For what it is worth, here is Prof. Jean-Claude Larchet's treatment of the question in one of the later chapters of his book 'Life after Death according to the Orthodox Tradition' (with minor typographical errors corrected & sans scriptural, patristic and other references, as I regret I cannot bear even thinking of transcribing all of the footnotes!) Hopefully, it helps.:
"THE QUESTION OF THE APOCATASTASIS. The foregoing objection and response allude to a subject debated long and hard in the Church: the apocatastasis.
The theory of the apocatastasis (that is to say the universal restoration to a primal state) was chiefly defended by Origen and by the so-called 'Origenist' current. It was also upheld by St. Gregory of Nyssa, but under a more temperate and ambiguous form to such a point that his position could be interpreted in an orthodox sense by some ancient and modern authors. It has likewise tempted, under various forms and in different eras, certain Christian thinkers to whom the idea if an eternal hell seems incompatible with God's sovereign goodness.
According to this theory, hell is not eternal; all those confined there, including the devil and the demons, will be ultimately saved and glorified.
This theory has remained however quite marginal. It has given rise to critiques by numerous Fathers, before and after having been officially condemned by the Church, along with all the other Origenist errors, during the Fifth Ecumenical Council (Constantinople II) in 553.
With the exception of Origen and his disciples, all the Fathers teach the eternity of the pains of hell and the eternity of the condition of those who will suffer them.
One of the chief objections voiced to the assertion of hell's eternity is that the latter is incompatible with the existence of a good and merciful God. However, the origin of hell is not, as we have seen, God's will, but the will of the devil, the demons and certain people. Hell, like evil, is not a positive ontological reality; it has only a privative existence; it exists for those subject to it only as the absence of the benefits of the Kingdom, only because of a rejection of God. By this very fact it has not been created by God. As for its eternity, it follows from the possibility of the devil's, the demons' and men's free choice to persist in evil and reject right to the end God's eternal and uncreated grace. Bessarion of Nicæa affirms: "The justice of eternal punishment becomes apparent above all in the irrevocable disposition of the unruly will of sinners, for to the will's eternal perversion is due an eternal punishment."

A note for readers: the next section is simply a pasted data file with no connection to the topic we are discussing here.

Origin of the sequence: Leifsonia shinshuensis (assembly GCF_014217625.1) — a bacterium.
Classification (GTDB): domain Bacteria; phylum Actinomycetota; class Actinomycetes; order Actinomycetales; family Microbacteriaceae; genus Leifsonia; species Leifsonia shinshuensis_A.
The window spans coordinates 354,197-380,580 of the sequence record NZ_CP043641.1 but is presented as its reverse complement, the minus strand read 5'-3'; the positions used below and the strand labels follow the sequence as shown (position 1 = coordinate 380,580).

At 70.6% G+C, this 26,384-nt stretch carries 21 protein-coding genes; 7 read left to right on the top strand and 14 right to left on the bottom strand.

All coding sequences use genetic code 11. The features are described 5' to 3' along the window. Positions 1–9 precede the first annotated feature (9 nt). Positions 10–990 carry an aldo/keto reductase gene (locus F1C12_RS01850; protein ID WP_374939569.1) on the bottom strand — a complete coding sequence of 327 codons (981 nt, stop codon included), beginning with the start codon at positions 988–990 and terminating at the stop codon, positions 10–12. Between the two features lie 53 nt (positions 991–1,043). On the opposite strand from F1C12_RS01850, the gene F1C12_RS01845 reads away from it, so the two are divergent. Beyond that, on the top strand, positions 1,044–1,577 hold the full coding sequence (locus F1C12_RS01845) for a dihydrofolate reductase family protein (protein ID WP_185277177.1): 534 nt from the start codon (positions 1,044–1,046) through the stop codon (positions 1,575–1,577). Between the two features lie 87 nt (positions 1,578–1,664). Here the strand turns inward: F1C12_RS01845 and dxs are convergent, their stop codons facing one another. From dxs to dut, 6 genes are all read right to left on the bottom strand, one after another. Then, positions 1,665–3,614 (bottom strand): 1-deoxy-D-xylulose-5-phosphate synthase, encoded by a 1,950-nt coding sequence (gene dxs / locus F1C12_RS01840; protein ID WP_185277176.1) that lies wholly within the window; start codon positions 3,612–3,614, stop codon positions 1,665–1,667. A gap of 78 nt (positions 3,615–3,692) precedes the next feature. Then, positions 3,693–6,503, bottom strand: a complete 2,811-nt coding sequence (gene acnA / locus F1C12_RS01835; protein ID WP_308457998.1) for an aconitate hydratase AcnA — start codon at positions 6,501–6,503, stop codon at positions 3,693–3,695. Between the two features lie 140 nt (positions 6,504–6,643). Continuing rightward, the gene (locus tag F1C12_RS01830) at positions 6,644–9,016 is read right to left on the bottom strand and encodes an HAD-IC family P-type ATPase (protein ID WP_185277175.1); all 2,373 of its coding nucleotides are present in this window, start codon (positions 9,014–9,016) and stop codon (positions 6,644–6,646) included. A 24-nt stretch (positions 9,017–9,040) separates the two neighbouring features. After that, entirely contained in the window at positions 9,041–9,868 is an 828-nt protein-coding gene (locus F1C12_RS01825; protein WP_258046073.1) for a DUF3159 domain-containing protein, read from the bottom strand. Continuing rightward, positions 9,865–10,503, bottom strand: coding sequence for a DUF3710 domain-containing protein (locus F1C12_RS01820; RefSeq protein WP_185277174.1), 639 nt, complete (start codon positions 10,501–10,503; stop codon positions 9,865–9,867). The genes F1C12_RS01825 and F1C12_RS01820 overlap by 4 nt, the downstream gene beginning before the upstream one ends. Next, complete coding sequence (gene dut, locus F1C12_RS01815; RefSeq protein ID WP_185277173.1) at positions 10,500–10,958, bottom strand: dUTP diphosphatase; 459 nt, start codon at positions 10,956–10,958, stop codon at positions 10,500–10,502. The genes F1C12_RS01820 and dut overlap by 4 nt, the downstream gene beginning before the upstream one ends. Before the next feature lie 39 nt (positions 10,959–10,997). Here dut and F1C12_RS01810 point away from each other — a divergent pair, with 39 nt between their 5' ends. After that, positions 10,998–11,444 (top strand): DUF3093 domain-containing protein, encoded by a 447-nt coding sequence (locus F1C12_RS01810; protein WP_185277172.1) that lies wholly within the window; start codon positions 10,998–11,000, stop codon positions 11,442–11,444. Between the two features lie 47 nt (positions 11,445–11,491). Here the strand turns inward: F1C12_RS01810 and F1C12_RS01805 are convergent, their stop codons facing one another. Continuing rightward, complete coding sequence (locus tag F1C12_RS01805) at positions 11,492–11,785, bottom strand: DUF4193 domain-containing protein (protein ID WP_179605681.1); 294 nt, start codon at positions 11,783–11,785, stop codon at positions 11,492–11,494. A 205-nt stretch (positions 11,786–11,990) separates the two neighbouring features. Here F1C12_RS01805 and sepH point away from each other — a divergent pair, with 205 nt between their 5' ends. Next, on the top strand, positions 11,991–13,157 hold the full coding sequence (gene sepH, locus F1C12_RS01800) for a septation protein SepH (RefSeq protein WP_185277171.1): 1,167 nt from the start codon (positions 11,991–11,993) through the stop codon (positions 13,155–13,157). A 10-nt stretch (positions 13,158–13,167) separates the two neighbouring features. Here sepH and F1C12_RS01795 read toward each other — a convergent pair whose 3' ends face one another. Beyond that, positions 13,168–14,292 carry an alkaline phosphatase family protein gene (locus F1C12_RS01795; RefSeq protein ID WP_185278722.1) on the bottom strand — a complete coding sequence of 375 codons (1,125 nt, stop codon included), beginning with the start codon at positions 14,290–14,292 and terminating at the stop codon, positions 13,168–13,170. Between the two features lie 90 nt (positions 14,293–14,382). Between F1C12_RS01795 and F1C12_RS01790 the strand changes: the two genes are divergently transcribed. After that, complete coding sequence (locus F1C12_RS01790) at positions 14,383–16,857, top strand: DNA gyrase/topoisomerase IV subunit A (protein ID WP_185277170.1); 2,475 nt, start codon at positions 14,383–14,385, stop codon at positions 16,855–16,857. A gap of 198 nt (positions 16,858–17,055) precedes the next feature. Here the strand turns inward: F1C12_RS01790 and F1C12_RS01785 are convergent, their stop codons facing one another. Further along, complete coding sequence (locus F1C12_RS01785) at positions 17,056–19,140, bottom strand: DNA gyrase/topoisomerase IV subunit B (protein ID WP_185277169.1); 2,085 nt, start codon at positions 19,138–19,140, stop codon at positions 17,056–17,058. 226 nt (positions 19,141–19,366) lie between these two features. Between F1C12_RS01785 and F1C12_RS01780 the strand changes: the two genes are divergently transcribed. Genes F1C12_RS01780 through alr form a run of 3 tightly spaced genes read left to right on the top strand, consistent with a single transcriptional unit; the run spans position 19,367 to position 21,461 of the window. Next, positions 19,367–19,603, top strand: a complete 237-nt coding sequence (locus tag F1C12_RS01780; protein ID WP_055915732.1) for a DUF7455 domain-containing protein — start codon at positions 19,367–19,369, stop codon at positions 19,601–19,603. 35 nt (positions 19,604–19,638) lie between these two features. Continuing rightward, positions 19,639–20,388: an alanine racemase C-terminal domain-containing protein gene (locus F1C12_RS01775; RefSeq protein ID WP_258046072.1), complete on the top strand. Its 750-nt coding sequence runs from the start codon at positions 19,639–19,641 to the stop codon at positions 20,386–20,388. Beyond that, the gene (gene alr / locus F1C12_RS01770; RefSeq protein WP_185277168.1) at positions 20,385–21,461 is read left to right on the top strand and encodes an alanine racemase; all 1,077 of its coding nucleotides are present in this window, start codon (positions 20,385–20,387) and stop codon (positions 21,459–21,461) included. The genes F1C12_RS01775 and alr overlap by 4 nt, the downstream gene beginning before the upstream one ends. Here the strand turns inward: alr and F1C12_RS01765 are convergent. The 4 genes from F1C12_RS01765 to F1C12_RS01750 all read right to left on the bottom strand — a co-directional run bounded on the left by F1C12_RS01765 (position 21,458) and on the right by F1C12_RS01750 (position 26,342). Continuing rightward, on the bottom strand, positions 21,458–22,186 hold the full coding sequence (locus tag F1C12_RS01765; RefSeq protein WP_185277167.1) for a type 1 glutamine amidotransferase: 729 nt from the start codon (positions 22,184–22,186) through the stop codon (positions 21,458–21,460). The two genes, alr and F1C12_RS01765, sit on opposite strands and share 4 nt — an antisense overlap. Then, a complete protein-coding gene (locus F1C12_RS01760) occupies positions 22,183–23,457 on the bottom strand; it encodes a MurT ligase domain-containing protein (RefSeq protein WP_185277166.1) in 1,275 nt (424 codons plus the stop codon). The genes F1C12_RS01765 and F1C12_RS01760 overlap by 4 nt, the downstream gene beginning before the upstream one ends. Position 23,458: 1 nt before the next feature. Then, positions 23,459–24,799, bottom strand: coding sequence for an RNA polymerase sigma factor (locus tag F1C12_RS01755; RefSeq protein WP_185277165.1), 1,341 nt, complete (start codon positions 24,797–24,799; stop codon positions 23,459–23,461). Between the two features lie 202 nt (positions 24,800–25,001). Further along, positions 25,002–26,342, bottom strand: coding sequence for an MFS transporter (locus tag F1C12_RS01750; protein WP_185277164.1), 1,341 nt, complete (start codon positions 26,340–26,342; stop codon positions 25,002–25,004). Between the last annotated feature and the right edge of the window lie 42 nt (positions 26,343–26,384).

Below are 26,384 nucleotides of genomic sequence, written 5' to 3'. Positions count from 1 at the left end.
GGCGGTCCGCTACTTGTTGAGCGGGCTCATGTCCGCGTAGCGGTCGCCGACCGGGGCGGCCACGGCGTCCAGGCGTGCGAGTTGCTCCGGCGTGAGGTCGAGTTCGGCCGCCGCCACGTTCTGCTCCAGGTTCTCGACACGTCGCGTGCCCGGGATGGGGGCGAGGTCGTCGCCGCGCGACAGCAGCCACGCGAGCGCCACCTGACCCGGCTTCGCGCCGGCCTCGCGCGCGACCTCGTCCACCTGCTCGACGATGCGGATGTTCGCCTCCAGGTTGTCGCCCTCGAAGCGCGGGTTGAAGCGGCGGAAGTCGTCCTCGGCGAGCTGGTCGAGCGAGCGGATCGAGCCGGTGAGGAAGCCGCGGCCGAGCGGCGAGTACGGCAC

This argument from angelic and human freedom, upon which the goodness of God refuses to impose itself because He respects it right to the end in its choices and their consequences, the worst included, has been brought to the fore by several Fathers, St. Maximus for one, and logically follows moreover from the previously explained notion of hell.
Two objections remain: 1) how can it be asserted that hell will exist as a continuation of Hades, whereas nothing is final concerning the future of those abiding there before the Last Judgment? 2) how can we, a priori, consider the choice of those found in hell to be final?
As to the second objection, it must be recalled that a person no longer has the possibility of repenting or modifying his choice not only after the Last Judgment, but after the moment of his death, and that, between the moment of death and the Last Judgment, it is only the prayers of the Church, the saints, and the other faithful who are able to obtain from God a change in his condition. That surely limits the freedom of a person, but we know in advance that out freedom will be limited in this way and must make our choices accordingly. The warnings of the Fathers are, moreover, aimed at this, and this is also one of the teachings of the Gospel parable of poor Lazarus and the wicked rich man.
To the first objection we reply that the affirmation of the eternity of hell rests on the teaching of Christ Himself. This teaching rests on the foreknowledge He has, insofar as God, about what the future life will be.
The rejection of the theory of the apocatastasis does not prevent the Church and its members from praying that all might be saved. But there is a twofold difference between this attitude and adherence to the theory of apocatastasis. On the one hand, the latter affirms the certainty of universal salvation, while the former only desires it, wishes it, hopes for it, without having any certainty that this will be realized. On the other hand, in the present situation – and this being until the Last Judgment – the condition of no one abiding in Hades can be seen as absolutely final. Therefore it is perfectly legitimate to hope for the salvation of all and to pray to God for this to be realized."
Of course, this chapter really needs to be digested within the full context of the book (with scriptural and patristic citations intact) since it provides much necessary background on Patristic anthropology and teachings concerning the intermediate state between death and the Last Judgment, as well as teaching on what heaven and hell actually are (i.e.: states of being- relative to God and his grace, as well as in relation to one's neighbors and to one's self made in the Image of God- as opposed to literal places.)
But from the sounds of it, your interlocutor would not be convinced by the testimony of the Fathers and their exegesis of scriptures and would perhaps demand evidence from scripture alone?